Skip to main content

NO-sensitive guanylyl cyclase β1 subunit interacts with chromosomes during mitosis: novel role in the regulation of chromatin condensation

Background

NO-sensitive guanylyl cyclase (GCNO), the major NO target, exists as an obligate heterodimer of one α and one β subunit. Two types of each subunit have been cloned (α1–2, β1–2), but only β1 and α subunit expression has been reported in the CNS. In this tissue, in situ hybridization studies have shown that β1 is more widespread than α subunits and in some areas is the only GCNO subunit expressed [1]. Since β1/β1 homodimers are catalytically inactive the possibility of β1 having functions other than GCNO activity has been suggested. GCNO is predominantly cytosolic, however recent studies suggest that it can associate to membranes and other intracellular structures including nuclei [2, 3].

Results

In the course of our studies on the cellular and sub-cellular distribution of GCNO subunits in CNS glial cells we have found that the β1 subunit is localized in the cytoplasm and the nucleus in cells that also express α subunits and present GCNO activity (astrocytes), as well as in cells devoid of α subunits and GCNO activity (microglia). In both cases GCNO β1 associates peripherally to chromosomes in all phases of mitosis and appears to regulate mitotic chromatin condensation independent of cGMP formation. Moreover, silencing by siRNA increases the percentage of cells in the S phase of the cell cycle and enhances proliferation.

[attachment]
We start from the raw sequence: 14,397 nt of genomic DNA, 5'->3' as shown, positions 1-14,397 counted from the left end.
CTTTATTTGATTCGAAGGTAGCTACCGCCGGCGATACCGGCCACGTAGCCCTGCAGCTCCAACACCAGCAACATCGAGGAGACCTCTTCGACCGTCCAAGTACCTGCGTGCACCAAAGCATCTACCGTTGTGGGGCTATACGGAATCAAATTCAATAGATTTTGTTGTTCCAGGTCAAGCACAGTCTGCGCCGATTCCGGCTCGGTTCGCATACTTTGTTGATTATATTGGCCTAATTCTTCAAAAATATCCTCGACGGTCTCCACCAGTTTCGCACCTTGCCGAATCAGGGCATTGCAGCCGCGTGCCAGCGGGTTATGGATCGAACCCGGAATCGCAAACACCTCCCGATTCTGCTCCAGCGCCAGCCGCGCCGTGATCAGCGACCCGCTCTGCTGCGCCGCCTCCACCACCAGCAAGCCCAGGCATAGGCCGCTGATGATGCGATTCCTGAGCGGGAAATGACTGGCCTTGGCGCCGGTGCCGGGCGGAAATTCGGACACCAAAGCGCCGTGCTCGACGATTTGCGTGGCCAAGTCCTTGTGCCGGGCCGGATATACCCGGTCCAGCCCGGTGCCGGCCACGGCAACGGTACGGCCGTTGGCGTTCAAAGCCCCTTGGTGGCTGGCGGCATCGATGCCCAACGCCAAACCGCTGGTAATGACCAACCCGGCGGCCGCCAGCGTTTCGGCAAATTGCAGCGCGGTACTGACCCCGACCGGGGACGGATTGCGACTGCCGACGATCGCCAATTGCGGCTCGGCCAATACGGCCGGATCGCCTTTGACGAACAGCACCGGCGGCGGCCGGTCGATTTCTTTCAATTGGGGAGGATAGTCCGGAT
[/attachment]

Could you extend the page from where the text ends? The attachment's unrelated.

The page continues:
Conclusion

The GCNO β1 subunit associates to chromosomes during mitosis and regulates chromatin condensation and cell cycle progression decreasing cell proliferation. This actions of GCNO β1 are independent of NO-dependent cGMP formation.

References

  1. 1.

    Pifarre P, Garcia A, Mengod G: Species differences in the localization of soluble guanylyl cyclase subunits in monkey and rat brain. J Comp Neurol. 2007, 500: 942-947. 10.1002/cne.21241.

    Article  CAS  PubMed  Google Scholar 

  2. 2.

    Nedvetsky PI, Sessa WC, Schmidt HH: There's NO binding like NOS binding: protein-protein interactions in NO/cGMP signalling. Proc Natl Acad Sci USA. 2002, 99: 16510-16512. 10.1073/pnas.262701999.

    PubMed Central  Article  CAS  PubMed  Google Scholar 

  3. 3.

    Gobeil F, Zhu T, Brault S, Geha A, Vazquez-Tello A, Fortier A, Barbaz D, Checchin D, Hou X, Nader M: Nitric oxide signaling via nuclearized endothelial nitric-oxide synthase modulates expression of the immediate early genes iNOS and mPGES-1. J Biol Chem. 2006, 281: 16058-16067. 10.1074/jbc.M602219200.

    Article  CAS  PubMed  Google Scholar 

Download references

Acknowledgements

This work has been supported by Ministerio de Educación y Ciencia, Spain, SAF2004-01717; Fellowship FPU 2000 to P. Pifarré.

Author information

Affiliations

Authors

Corresponding author

Correspondence to Paula Pifarré.

Additional information

Paula Pifarré, María Antonia Baltrons contributed equally to this work.

Rights and permissions

Open Access This article is published under license to BioMed Central Ltd. This is an Open Access article is distributed under the terms of the Creative Commons Attribution 2.0 International License (https://creativecommons.org/licenses/by/2.0), which permits unrestricted use, distribution, and reproduction in any medium, provided the original work is properly cited.

Reprints and Permissions

About this article

Cite this article

Pifarré, P., Baltrons, M.A., Davalos, V. et al. NO-sensitive guanylyl cyclase β1 subunit interacts with chromosomes during mitosis: novel role in the regulation of chromatin condensation. BMC Pharmacol 7, S43 (2007). https://doi.org/10.1186/1471-2210-7-S1-S43

Download citation

Keywords

  • Cell Cycle
  • Glial Cell
  • Cell Cycle Progression
  • Chromatin Condensation
  • Hybridization Study